Dangers of the ‘nothing to hide, nothing to fear’ mentality

Note: This article is also available in Portuguese, translated by Anders Bateva.

With regards to the whole PRISM program recently unveiled by NSA whistleblower Edward Snowden, I had a discussion with someone a few days ago who still held to the view that if you have nothing to hide, you have nothing to fear from the government. This blog post is mainly aimed at dispelling some of these myths that keep cropping up in these discussions.

Change in Government

One of the biggest problems with this argument is that the government isn’t this all-good, benevolent entity that most people think it is. They actively and purposefully violate their own laws regularly. Now governments always have claimed that they work in the best interest of the people (which is the thing they should do), but who guarantees to me that this will always stay this way? Who guarantees that the Dutch government for instance, won’t turn into a full-blown police state in 5 or 10 years time, the way the British government already has? GCHQ is even worse than the NSA, as they’re tapping over 200 fibre optic cables indiscriminately. Who guarantees to me that there won’t be a dictator in 10 years time, maybe elected in a fit of fear, who then grabs power and starts abusing it to the fullest? Many people seem to laugh at the suggestion, but the danger is still very real. We don’t know what will happen in the future so therefore we should instead be proactive, and make sure that when a malevolent government does come to power (which I hope not), it has as little influence over the lives of the people as possible. An interesting story about changing governments, and sudden abuse of power is the story of Jacob Lentz. Lentz was a Dutch civil servant who worked on setting up the national resident registration system and designed the new national ID cards during the Second World War. In the summer of 1940, Lentz was convinced that Nazi Germany would win World War II, and he worked very hard at creating a watertight system. His ID cards were notoriously difficult to forge, even better that the German variant, the Kennkarte, making the lives of the Dutch resistance members a lot harder. His system registered a lot of information about the Dutch citizens, religion among other things. This make it ridiculously easy for the Nazis, when they conquered The Netherlands in May 1940, to see who was of Jewish descent and who wasn’t. And we all know the unimaginable horrors that led to. Now, Lentz thought he had good intentions. But the road to hell is paved with good intentions, as they say. If Lentz had thought it through just a little bit, had thought of the possible consequences, he might have chosen a different path. He could have saved the lives of thousands of Jews, with little to no danger to his own personal safety, or his family’s.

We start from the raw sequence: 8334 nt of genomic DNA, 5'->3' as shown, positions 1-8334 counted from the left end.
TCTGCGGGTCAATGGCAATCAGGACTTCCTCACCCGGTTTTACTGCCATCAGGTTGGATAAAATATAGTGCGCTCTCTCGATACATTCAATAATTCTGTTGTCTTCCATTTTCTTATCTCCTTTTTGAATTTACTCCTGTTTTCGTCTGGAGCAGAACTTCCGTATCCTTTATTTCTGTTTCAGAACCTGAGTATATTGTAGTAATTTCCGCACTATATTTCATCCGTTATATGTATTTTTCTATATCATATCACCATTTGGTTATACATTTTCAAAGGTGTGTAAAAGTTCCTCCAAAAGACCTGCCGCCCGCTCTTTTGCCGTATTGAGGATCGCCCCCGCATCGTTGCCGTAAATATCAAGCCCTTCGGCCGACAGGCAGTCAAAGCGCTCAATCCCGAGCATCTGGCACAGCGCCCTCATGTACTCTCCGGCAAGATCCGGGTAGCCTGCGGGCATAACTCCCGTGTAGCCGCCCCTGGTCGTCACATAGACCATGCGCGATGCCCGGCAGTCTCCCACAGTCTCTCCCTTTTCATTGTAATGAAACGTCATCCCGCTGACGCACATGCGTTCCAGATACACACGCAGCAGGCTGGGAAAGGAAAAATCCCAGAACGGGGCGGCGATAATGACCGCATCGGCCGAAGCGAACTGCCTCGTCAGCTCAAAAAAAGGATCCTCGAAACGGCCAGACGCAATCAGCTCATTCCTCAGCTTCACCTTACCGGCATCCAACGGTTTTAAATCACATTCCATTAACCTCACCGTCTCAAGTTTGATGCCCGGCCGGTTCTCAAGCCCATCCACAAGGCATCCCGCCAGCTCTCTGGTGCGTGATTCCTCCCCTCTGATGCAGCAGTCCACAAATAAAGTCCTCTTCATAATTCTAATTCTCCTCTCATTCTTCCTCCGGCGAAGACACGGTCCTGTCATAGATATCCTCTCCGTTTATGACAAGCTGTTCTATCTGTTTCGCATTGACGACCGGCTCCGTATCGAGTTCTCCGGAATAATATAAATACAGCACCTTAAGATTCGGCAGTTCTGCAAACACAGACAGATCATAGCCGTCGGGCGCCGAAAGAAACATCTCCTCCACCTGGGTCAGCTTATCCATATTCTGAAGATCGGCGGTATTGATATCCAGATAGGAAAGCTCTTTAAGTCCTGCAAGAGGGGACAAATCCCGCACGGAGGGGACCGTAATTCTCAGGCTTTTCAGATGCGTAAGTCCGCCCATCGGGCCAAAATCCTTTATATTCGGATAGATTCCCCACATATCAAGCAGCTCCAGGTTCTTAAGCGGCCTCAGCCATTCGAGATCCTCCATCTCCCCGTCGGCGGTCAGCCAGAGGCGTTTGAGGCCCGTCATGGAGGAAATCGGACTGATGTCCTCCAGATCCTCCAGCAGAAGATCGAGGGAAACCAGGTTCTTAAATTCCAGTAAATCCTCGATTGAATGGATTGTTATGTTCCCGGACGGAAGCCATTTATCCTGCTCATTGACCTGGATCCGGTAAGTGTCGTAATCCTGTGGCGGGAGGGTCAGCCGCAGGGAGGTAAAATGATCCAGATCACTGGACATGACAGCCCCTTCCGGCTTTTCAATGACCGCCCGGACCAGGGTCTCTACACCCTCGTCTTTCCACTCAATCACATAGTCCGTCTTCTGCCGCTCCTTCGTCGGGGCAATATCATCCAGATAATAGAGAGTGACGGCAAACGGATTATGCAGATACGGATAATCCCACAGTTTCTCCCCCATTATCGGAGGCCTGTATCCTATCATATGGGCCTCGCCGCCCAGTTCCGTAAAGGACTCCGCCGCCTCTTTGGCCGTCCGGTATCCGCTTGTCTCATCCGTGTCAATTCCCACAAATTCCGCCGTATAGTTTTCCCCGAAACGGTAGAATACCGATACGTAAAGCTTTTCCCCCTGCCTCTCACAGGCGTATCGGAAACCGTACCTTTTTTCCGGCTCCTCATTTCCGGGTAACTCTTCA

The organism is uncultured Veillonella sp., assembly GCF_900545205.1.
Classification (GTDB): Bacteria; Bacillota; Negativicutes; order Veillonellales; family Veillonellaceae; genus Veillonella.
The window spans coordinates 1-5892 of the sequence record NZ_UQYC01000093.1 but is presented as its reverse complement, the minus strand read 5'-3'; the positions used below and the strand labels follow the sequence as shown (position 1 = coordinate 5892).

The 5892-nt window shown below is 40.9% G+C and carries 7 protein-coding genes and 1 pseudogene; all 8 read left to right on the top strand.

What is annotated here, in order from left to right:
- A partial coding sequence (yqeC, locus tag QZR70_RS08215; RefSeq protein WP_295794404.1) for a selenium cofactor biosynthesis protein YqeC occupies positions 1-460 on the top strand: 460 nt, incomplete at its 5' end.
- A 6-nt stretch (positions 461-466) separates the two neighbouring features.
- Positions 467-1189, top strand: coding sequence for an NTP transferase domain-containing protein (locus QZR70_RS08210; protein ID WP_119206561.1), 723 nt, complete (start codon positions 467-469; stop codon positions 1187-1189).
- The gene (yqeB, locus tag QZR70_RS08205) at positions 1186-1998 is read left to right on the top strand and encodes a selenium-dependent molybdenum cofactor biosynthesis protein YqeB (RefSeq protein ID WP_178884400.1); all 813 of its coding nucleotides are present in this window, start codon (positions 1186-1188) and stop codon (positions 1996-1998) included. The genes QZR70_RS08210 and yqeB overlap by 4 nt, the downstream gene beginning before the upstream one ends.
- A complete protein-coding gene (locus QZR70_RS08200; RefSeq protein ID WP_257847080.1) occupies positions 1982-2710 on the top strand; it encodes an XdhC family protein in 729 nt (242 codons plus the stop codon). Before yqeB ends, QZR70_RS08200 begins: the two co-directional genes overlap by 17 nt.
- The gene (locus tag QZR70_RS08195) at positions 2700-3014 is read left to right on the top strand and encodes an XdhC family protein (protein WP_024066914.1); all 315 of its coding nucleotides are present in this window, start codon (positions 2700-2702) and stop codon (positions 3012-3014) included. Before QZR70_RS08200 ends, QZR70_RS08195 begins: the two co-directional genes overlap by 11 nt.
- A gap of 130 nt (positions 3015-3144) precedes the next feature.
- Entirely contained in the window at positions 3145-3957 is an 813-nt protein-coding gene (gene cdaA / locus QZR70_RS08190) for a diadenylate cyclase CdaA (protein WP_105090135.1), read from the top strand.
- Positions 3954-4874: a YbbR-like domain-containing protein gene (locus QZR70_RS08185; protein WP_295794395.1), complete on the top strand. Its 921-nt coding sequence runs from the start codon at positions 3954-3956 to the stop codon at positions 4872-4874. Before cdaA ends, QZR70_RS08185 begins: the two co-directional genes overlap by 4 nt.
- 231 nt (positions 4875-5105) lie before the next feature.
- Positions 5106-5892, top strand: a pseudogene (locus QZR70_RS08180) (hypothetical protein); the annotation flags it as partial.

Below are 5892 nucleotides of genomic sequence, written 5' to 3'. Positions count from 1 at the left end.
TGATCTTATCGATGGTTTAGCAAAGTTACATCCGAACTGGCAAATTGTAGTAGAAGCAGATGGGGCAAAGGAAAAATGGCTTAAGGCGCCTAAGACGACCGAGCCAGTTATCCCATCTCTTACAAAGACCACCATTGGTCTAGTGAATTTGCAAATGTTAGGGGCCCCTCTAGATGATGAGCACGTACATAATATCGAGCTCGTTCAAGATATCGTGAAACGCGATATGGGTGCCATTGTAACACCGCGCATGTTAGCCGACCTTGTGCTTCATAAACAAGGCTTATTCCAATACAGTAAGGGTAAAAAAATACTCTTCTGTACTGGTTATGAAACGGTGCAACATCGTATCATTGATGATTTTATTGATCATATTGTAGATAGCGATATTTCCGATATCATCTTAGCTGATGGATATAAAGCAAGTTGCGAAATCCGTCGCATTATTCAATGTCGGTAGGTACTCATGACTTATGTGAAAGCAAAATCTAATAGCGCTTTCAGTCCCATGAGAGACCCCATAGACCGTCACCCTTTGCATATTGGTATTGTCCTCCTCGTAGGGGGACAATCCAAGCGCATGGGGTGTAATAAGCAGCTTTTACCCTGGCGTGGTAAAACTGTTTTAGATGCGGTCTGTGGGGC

ProfilingSurveillance: Nothing to hide?

Now, it’s important to remember that you as a citizen usually don’t get to decide what constitutes criminal or suspicious behavior or not. You usually have no say in this matter, and governments habitually move the goal posts during the game. The average Dutchman can be found in well over 5,000 different government databases (link in Dutch). Now, with this much data on 17 million people, the government is bound to make mistakes. Because of the vast amount of information, they have to pattern match and profile you. This often leads to mistakes. If you buy a bag of fertilizer, are you simply a gardener, growing marijuana in your attic or maybe even a potential terrorist? This seemingly innocent act can suddenly raise a lot of flags in the numerous interlinked government databases. These databases aren’t perfect, and more often than not are failing to register the critical bits of context that might explain your behavior. The danger that your actions are registered while missing a lot of context, should be reason enough why we shouldn’t want to expand the surveillance state any further.

Feature Creep

Then there’s the problem of feature creep. When the government proposes a new law that enhances the powers of the surveillance state, they are always keen to solemnly promise to the MPs that these powers will of course only be exercised under strict conditions and regulations, with proper, independent oversight, with a court order, et cetera. In the end, this is almost never the case, and even your common neighborhood cop suddenly has access to sensitive information about you. This is exactly what happened in the case of RIPA (the Regulation of Investigatory Powers Act 2000) in Britain. This was an Act that was passed at the start of the War on Terror, expanding the powers of the British spooks significantly. (It’s interesting to note that a law expanding powers of the spooks has a name that seems to suggest that it seeks to regulate said powers) When it was passed into law, it was supposed to only be used by the spooks, while nowadays, local councils can exercise these powers as well. And this is happening in a lot of places. These dangers are very real, and we need to start speaking up, and start demanding proper oversight for the spooks and the rest of the surveillance apparatus. In the meanwhile, there are a lot of things we can do to at least make their work a bit more difficult. 🙂

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